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People don’t seem to have a sense of personal space anymore these days. This “personal space” is roughly between 16 to 28 inches between you and the other person. I understand that in some cultures that space is reduce to about 3 inches, but not here. Unless you’re, like, really hot, and you’re single, and I’m, like, single, it’s, like, not cool.

Maybe it’s another pet peeve of mine, but it bothers me that these days, people are no longer aware of their surroundings – which might actually be a different subject than personal space, but I’m still going to write this post about it. If you’re my friend, or family, or partner, it’s fine that you step into my personal or intimate space. But if I don’t know you, or you’re just an acquaintance, please step back and know where I am (actually an ex-boyfriend of mine always lost his own sense of space and would step on my feet or walk into me, but that’s another story altogether).

The other day, my partner and I were at a local Costco doing our semi-regular shopping. People in public seem to have no sense of who’s around them (or, in reality, of anyone that’s around them). I’m talking about shopping carts, parking, walking, just about anything!

In just that one short shopping trip, we experienced drivers who cut us off; people shopping, who suddenly stopped in front of us – totally blocking the way – to hold a conversation with their family or to discuss things on the shelves; people who parked cock-eye’d in the spaces next to us, making it nearly impossible for anyone else to be parked between them; and people who turned and walked into us while they were looking in the opposite direction.

In what universe is this acceptable behavior from adults?

Years ago, a friend of mine told me a story from his childhood. He was the older brother who looked after his younger sister. Whenever he would take her for a walk, she would hold his hand and look all over the place – above her, behind her, next to her, but never actually watching where she was going. My friend would tell her over and over again, “You have to watch where you’re going so you don’t walk into anything!” But she wouldn’t listen. He finally got tired of reminding her, and having to steer her clear of obstructions; and the one day walked her straight into a hedge. She never saw it coming. She learned, however, to be aware of her surroundings.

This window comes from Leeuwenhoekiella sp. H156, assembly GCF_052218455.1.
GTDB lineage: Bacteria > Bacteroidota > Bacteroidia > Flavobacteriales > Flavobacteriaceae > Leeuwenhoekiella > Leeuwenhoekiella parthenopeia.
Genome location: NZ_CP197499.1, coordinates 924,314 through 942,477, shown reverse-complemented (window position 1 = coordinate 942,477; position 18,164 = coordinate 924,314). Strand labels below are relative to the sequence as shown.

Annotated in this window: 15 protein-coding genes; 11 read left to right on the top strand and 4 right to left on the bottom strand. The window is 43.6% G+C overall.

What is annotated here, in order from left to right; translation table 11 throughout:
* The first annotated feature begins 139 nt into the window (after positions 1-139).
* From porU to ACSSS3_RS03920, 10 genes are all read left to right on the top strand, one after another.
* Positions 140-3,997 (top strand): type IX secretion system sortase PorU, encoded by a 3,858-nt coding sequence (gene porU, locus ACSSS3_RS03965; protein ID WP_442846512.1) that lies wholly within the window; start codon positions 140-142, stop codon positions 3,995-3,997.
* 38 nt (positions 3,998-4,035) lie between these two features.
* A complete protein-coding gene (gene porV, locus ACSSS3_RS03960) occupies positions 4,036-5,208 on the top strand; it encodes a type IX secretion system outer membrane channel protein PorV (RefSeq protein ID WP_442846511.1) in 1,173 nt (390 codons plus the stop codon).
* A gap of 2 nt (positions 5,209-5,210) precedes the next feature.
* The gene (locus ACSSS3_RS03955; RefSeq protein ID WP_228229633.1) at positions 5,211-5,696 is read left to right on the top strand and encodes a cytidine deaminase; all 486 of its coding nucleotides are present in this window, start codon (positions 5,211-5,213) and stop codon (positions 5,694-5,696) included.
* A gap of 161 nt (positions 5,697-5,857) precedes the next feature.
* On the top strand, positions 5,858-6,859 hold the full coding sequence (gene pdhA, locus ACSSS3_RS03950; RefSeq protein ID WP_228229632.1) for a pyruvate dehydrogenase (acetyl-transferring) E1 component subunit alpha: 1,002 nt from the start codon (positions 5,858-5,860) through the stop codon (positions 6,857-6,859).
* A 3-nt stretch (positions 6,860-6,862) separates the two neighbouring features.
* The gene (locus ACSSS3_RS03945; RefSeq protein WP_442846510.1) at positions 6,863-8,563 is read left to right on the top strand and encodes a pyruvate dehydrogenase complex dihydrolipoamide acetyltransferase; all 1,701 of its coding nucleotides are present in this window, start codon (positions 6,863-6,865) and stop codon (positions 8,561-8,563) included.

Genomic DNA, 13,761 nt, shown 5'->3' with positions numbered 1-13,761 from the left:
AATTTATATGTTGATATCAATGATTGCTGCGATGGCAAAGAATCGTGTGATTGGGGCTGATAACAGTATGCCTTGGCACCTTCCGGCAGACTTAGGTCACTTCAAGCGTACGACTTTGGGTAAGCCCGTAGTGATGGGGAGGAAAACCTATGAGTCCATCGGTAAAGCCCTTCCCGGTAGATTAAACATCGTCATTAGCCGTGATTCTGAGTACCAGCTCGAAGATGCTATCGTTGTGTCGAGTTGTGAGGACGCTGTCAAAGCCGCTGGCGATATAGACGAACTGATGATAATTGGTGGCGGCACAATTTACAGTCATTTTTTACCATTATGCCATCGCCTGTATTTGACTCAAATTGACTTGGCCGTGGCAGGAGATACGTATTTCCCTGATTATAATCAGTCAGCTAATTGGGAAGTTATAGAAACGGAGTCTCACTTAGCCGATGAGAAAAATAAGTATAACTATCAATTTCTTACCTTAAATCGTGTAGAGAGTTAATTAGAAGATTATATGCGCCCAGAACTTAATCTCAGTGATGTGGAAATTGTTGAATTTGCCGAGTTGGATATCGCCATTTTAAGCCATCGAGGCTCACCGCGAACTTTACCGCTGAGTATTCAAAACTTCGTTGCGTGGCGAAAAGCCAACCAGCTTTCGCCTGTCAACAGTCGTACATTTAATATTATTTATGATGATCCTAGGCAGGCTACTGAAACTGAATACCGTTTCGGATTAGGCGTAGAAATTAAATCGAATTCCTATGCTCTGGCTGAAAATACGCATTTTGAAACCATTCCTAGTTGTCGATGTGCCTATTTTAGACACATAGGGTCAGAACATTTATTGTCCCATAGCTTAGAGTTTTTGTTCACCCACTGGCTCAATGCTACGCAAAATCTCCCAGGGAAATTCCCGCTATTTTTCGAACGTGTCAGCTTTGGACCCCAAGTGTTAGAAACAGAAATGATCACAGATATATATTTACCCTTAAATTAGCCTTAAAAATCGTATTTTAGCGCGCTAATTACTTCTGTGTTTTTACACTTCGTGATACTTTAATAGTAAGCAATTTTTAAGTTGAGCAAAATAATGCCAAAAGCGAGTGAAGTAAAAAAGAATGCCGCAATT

She also learned never to trust her brother. But that’s a different story.

Meanwhile, back at Costco, my partner pulled into an available parking space near the front entrance. As I got out of the car, I notice that the person parked on the passenger’s side (yes, I was in the passenger seat, so I had the privilege to bitch, piss, and moan about his driving the entire way) was angled into our spot, and the person parked on the other side was also angled into our spot. That was just the beginning of a glorious morning of shopping.

Later, we ran into (quite literally) someone who was walking in our direction, but looking in the opposite direction (Where was that hedge when we needed one?). As we were walking through the aisles getting what we needed from our list, patiently walking slowly behind a family of 4 girls, cart in the middle, and two girls to the left of the cart, and two girls to the right of the cart creating a wall, when they just stopped in the middle of the aisle to gawk over something on the shelf they thought was interesting. We cussed them out patiently waited until they noticed there was someone else in the world and stepped aside.

I don’t know about you, but these are all things I learned when I was in kindergarten – to be aware of other people around you, and of your own personal space and those of others. Apparently, I must have gone to a school for geniuses, because either they didn’t teach that anywhere else, or people forgot starting it starting first grade.

After we finished shopping and got out of the store intact, we unloaded everything into the trunk. As my partner took the shopping cart back to the designated area (I usually do the adult thing and park it on the grassy dividers thus making the cart boys earn their living), I stood by the passenger’s seat with the door opened (the weather was nice that day) and noticed the owners of the cock-eye’d car on the driver’s side were also unloading their car. I just stood there nonchalantly watching the parking lot, when I noticed the older woman looking at the front of their car and noticing how her friend had parked. It was encouraging to hear her say to her friend as they were getting into their car, “Nice park job, Lady!”

Ah, yes. Justice at last.

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